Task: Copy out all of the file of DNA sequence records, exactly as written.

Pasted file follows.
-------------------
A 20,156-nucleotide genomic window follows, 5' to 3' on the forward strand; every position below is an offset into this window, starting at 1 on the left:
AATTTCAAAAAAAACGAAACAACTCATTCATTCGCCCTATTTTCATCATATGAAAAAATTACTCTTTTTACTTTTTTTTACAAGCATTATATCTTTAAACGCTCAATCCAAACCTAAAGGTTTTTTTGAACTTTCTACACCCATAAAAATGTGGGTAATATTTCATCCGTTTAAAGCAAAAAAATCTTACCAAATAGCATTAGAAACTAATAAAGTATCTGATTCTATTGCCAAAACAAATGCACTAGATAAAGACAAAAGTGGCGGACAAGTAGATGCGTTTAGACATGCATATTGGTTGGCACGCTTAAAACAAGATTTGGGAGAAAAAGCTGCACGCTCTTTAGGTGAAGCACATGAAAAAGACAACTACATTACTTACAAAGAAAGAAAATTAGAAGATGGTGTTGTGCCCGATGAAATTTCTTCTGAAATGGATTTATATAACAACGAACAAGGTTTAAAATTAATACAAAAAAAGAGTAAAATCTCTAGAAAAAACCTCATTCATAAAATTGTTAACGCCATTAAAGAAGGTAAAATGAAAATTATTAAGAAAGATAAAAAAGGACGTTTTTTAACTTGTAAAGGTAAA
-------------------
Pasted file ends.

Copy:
A 20,156-nucleotide genomic window follows, 5' to 3' on the forward strand; every position below is an offset into this window, starting at 1 on the left:
AATTTCAAAAAAAACGAAACAACTCATTCATTCGCCCTATTTTCATCATATGAAAAAATTACTCTTTTTACTTTTTTTTACAAGCATTATATCTTTAAACGCTCAATCCAAACCTAAAGGTTTTTTTGAACTTTCTACACCCATAAAAATGTGGGTAATATTTCATCCGTTTAAAGCAAAAAAATCTTACCAAATAGCATTAGAAACTAATAAAGTATCTGATTCTATTGCCAAAACAAATGCACTAGATAAAGACAAAAGTGGCGGACAAGTAGATGCGTTTAGACATGCATATTGGTTGGCACGCTTAAAACAAGATTTGGGAGAAAAAGCTGCACGCTCTTTAGGTGAAGCACATGAAAAAGACAACTACATTACTTACAAAGAAAGAAAATTAGAAGATGGTGTTGTGCCCGATGAAATTTCTTCTGAAATGGATTTATATAACAACGAACAAGGTTTAAAATTAATACAAAAAAAGAGTAAAATCTCTAGAAAAAACCTCATTCATAAAATTGTTAACGCCATTAAAGAAGGTAAAATGAAAATTATTAAGAAAGATAAAAAAGGACGTTTTTTAACTTGTAAAGGTAAA